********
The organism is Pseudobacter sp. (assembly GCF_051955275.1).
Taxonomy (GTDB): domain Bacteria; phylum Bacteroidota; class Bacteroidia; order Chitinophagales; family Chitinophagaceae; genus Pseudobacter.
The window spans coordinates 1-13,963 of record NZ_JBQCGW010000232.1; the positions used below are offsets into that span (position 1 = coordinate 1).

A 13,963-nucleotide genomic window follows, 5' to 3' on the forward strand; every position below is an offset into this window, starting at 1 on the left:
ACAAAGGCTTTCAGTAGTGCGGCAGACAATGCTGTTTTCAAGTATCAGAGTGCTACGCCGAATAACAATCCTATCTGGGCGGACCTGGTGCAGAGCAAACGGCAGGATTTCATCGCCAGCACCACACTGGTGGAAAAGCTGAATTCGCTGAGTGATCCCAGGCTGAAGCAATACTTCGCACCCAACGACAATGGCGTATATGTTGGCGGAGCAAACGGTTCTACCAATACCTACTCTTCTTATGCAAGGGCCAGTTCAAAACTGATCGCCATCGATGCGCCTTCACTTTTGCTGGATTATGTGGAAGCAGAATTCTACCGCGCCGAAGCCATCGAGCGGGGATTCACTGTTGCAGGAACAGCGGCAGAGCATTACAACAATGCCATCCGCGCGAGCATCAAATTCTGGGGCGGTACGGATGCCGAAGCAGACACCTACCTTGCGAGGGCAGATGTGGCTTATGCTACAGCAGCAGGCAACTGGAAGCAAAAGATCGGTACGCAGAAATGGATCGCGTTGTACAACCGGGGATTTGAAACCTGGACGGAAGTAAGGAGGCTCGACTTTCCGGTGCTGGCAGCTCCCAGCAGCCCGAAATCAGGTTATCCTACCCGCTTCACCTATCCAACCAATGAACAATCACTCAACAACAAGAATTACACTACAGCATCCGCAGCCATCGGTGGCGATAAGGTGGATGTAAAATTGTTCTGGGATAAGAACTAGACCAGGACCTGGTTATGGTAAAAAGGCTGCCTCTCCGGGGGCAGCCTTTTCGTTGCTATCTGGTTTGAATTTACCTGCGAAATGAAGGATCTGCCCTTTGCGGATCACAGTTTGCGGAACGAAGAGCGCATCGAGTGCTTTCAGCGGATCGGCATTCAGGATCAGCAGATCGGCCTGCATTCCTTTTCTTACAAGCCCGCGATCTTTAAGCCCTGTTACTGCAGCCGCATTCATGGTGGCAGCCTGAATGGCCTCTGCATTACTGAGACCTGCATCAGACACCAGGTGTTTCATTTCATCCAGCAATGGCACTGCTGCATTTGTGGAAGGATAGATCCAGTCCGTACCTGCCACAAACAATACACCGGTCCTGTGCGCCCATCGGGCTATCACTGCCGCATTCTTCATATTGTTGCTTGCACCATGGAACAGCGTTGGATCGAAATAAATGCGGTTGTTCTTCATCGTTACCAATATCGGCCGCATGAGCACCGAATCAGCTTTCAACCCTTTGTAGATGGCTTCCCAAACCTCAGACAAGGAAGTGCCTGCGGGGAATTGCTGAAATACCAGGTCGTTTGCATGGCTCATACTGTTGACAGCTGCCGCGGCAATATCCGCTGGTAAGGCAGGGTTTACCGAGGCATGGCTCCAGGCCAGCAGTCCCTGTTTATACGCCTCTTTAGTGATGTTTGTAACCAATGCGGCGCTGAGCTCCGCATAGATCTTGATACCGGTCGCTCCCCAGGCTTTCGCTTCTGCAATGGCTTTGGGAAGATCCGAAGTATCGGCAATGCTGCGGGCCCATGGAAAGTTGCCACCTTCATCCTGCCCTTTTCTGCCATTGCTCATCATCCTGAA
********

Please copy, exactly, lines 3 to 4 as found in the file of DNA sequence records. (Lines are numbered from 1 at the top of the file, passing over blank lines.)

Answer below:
The window spans coordinates 1-13,963 of record NZ_JBQCGW010000232.1; the positions used below are offsets into that span (position 1 = coordinate 1).

A 13,963-nucleotide genomic window follows, 5' to 3' on the forward strand; every position below is an offset into this window, starting at 1 on the left: